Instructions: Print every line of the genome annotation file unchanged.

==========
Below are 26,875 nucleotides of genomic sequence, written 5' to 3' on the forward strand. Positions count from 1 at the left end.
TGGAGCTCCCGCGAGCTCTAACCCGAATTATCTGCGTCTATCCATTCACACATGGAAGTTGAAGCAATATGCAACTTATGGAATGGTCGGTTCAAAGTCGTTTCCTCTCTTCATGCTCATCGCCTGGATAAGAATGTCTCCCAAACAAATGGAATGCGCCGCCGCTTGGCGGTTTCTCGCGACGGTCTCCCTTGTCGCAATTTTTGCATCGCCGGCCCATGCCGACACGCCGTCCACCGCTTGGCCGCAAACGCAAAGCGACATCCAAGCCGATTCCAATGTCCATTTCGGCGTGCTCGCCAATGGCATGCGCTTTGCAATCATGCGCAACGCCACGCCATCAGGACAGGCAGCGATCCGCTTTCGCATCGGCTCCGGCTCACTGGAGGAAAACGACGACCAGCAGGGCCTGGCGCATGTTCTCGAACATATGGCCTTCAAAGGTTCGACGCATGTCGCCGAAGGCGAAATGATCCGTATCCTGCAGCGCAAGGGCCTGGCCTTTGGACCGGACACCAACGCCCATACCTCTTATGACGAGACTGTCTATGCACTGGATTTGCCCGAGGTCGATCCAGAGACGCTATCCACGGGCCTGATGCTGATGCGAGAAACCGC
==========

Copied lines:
Below are 26,875 nucleotides of genomic sequence, written 5' to 3' on the forward strand. Positions count from 1 at the left end.
TGGAGCTCCCGCGAGCTCTAACCCGAATTATCTGCGTCTATCCATTCACACATGGAAGTTGAAGCAATATGCAACTTATGGAATGGTCGGTTCAAAGTCGTTTCCTCTCTTCATGCTCATCGCCTGGATAAGAATGTCTCCCAAACAAATGGAATGCGCCGCCGCTTGGCGGTTTCTCGCGACGGTCTCCCTTGTCGCAATTTTTGCATCGCCGGCCCATGCCGACACGCCGTCCACCGCTTGGCCGCAAACGCAAAGCGACATCCAAGCCGATTCCAATGTCCATTTCGGCGTGCTCGCCAATGGCATGCGCTTTGCAATCATGCGCAACGCCACGCCATCAGGACAGGCAGCGATCCGCTTTCGCATCGGCTCCGGCTCACTGGAGGAAAACGACGACCAGCAGGGCCTGGCGCATGTTCTCGAACATATGGCCTTCAAAGGTTCGACGCATGTCGCCGAAGGCGAAATGATCCGTATCCTGCAGCGCAAGGGCCTGGCCTTTGGACCGGACACCAACGCCCATACCTCTTATGACGAGACTGTCTATGCACTGGATTTGCCCGAGGTCGATCCAGAGACGCTATCCACGGGCCTGATGCTGATGCGAGAAACCGC